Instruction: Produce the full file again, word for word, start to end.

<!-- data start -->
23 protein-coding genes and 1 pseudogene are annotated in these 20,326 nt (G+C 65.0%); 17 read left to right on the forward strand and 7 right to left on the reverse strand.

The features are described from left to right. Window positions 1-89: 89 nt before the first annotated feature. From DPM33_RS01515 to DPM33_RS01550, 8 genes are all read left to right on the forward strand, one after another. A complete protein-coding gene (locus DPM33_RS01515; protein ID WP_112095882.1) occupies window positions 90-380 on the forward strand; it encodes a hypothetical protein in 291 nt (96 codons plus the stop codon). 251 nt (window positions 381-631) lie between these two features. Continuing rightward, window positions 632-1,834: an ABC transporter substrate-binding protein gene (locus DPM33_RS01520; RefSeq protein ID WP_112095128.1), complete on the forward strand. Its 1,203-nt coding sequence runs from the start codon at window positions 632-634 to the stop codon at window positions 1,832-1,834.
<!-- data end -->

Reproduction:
23 protein-coding genes and 1 pseudogene are annotated in these 20,326 nt (G+C 65.0%); 17 read left to right on the forward strand and 7 right to left on the reverse strand.

The features are described from left to right. Window positions 1-89: 89 nt before the first annotated feature. From DPM33_RS01515 to DPM33_RS01550, 8 genes are all read left to right on the forward strand, one after another. A complete protein-coding gene (locus DPM33_RS01515; protein ID WP_112095882.1) occupies window positions 90-380 on the forward strand; it encodes a hypothetical protein in 291 nt (96 codons plus the stop codon). 251 nt (window positions 381-631) lie between these two features. Continuing rightward, window positions 632-1,834: an ABC transporter substrate-binding protein gene (locus DPM33_RS01520; RefSeq protein ID WP_112095128.1), complete on the forward strand. Its 1,203-nt coding sequence runs from the start codon at window positions 632-634 to the stop codon at window positions 1,832-1,834.